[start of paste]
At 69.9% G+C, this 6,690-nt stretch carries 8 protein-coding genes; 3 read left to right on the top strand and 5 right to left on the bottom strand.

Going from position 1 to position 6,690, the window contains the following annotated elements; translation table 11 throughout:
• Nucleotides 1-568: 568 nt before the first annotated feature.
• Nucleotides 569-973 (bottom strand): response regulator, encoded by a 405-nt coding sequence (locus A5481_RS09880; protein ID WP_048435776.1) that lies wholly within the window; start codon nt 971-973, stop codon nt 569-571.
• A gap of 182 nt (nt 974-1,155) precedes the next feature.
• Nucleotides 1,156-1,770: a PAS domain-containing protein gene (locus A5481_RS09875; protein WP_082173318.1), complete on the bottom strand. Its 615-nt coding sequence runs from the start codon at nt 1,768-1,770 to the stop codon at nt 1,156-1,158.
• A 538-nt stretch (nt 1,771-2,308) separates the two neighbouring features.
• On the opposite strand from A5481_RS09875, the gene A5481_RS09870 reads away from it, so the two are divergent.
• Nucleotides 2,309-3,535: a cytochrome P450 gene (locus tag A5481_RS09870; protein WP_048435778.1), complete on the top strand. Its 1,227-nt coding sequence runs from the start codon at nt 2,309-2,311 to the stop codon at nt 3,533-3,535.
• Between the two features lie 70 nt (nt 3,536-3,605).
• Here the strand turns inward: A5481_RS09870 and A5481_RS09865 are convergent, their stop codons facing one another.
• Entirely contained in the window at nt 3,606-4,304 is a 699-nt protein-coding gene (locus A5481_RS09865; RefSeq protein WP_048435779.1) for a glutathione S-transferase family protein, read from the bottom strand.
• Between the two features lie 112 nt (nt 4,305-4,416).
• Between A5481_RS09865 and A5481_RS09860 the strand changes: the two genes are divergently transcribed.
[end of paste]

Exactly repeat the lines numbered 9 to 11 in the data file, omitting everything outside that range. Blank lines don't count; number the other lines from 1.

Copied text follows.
• Nucleotides 2,309-3,535: a cytochrome P450 gene (locus tag A5481_RS09870; protein WP_048435778.1), complete on the top strand. Its 1,227-nt coding sequence runs from the start codon at nt 2,309-2,311 to the stop codon at nt 3,533-3,535.
• Between the two features lie 70 nt (nt 3,536-3,605).
• Here the strand turns inward: A5481_RS09870 and A5481_RS09865 are convergent, their stop codons facing one another.